Groups that want California to make Internet poker legal are upping the ante in their efforts to convince lawmakers that online gambling is a good idea: They're launching web sites where users can play poker without betting any money on the game.
Legislation to permit in-state Internet gambling stalled this year, but proponents are expected to come back in January with a new proposal. Gambling operators will likely use their new free poker sites to make the case to lawmakers that Internet poker is popular in California and demonstrate how gambling versions of the sites could work.
"This is pretty much what online poker would look like as a real money game," said Ryan Hightower, a spokesman for the California Online Poker Association, a group of cardrooms and casino-owning tribes that sponsored Senate Bill 40 to legalize Internet poker.
"It will absolutely serve as an example of the popularity of online poker in California."
The group, which includes the San Manuel and Morongo bands of Indians, launched a free Internet poker web site today called CalShark.com. Last month, the Barona tribe launched its own free online poker game on its casino's web site.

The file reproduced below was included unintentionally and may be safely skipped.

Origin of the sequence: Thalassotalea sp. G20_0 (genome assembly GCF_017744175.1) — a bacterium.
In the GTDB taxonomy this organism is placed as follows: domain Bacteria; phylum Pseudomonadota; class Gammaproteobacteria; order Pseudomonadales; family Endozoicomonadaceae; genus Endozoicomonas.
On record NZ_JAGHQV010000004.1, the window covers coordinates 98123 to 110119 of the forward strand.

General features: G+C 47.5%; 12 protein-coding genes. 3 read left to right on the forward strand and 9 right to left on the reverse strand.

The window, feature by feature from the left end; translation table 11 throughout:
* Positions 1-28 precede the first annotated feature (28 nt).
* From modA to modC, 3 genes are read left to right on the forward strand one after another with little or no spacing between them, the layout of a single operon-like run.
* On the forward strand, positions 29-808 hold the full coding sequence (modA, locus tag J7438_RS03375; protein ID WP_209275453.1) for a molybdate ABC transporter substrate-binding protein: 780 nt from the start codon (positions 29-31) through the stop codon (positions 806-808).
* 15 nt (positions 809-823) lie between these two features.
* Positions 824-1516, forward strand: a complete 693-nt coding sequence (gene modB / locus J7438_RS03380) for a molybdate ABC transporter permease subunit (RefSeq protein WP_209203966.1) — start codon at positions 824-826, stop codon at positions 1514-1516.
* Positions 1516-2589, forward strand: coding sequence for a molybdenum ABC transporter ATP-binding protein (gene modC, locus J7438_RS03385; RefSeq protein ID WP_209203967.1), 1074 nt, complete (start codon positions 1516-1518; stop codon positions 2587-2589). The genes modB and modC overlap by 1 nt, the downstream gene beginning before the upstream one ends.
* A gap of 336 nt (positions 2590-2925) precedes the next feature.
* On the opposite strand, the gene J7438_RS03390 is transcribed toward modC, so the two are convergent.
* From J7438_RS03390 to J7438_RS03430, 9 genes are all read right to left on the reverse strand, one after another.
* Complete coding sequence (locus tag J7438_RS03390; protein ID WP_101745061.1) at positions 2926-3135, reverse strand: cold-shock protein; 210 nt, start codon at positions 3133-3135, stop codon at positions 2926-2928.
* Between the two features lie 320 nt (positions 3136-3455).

Other tribes are also developing free poker web sites, said David Quintana, a lobbyist who represents the California Tribal Business Alliance, a group of tribes that opposed SB 40 because it excluded them from the potential windfall that legal Internet gambling could create.
"Right now just about every single tribe that's not (part of the California Online Poker Association) is at work at some level doing the same thing," Quintana said. "So there are going to be more free sites in California than you can shake a stick at."
While the free sites don't make money for brick-and-mortar casinos, they allow them to try to foster a brand in the world of online gambling.
"It's branding, creating customer loyalty, getting a database," Quintana said.
"Then when something happens to make it legal they can flip the switch from a free site to a paid site."